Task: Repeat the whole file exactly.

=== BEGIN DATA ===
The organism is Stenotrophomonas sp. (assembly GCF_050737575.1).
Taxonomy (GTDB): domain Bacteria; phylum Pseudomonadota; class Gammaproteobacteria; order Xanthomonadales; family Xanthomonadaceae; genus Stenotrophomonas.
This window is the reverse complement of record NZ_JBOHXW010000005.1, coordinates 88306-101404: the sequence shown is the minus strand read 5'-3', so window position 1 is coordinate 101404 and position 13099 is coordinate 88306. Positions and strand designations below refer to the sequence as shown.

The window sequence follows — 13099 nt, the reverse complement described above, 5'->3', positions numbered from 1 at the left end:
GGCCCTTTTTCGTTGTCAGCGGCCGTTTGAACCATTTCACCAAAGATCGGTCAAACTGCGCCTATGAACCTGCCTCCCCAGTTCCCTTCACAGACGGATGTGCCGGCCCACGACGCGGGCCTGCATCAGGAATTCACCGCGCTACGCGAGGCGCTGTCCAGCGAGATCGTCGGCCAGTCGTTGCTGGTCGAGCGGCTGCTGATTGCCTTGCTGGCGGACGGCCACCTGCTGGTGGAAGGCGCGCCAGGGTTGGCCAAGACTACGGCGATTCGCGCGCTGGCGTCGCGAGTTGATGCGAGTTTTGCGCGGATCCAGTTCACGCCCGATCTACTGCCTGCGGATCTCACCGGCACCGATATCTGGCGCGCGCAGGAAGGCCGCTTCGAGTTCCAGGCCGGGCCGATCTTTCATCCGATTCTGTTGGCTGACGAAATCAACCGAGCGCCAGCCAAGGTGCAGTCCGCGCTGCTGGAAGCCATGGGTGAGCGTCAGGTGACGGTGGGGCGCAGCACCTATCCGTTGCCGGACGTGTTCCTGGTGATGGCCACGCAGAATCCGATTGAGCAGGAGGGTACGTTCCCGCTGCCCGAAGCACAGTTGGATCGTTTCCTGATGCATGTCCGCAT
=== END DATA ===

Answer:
The organism is Stenotrophomonas sp. (assembly GCF_050737575.1).
Taxonomy (GTDB): domain Bacteria; phylum Pseudomonadota; class Gammaproteobacteria; order Xanthomonadales; family Xanthomonadaceae; genus Stenotrophomonas.
This window is the reverse complement of record NZ_JBOHXW010000005.1, coordinates 88306-101404: the sequence shown is the minus strand read 5'-3', so window position 1 is coordinate 101404 and position 13099 is coordinate 88306. Positions and strand designations below refer to the sequence as shown.

The window sequence follows — 13099 nt, the reverse complement described above, 5'->3', positions numbered from 1 at the left end:
GGCCCTTTTTCGTTGTCAGCGGCCGTTTGAACCATTTCACCAAAGATCGGTCAAACTGCGCCTATGAACCTGCCTCCCCAGTTCCCTTCACAGACGGATGTGCCGGCCCACGACGCGGGCCTGCATCAGGAATTCACCGCGCTACGCGAGGCGCTGTCCAGCGAGATCGTCGGCCAGTCGTTGCTGGTCGAGCGGCTGCTGATTGCCTTGCTGGCGGACGGCCACCTGCTGGTGGAAGGCGCGCCAGGGTTGGCCAAGACTACGGCGATTCGCGCGCTGGCGTCGCGAGTTGATGCGAGTTTTGCGCGGATCCAGTTCACGCCCGATCTACTGCCTGCGGATCTCACCGGCACCGATATCTGGCGCGCGCAGGAAGGCCGCTTCGAGTTCCAGGCCGGGCCGATCTTTCATCCGATTCTGTTGGCTGACGAAATCAACCGAGCGCCAGCCAAGGTGCAGTCCGCGCTGCTGGAAGCCATGGGTGAGCGTCAGGTGACGGTGGGGCGCAGCACCTATCCGTTGCCGGACGTGTTCCTGGTGATGGCCACGCAGAATCCGATTGAGCAGGAGGGTACGTTCCCGCTGCCCGAAGCACAGTTGGATCGTTTCCTGATGCATGTCCGCAT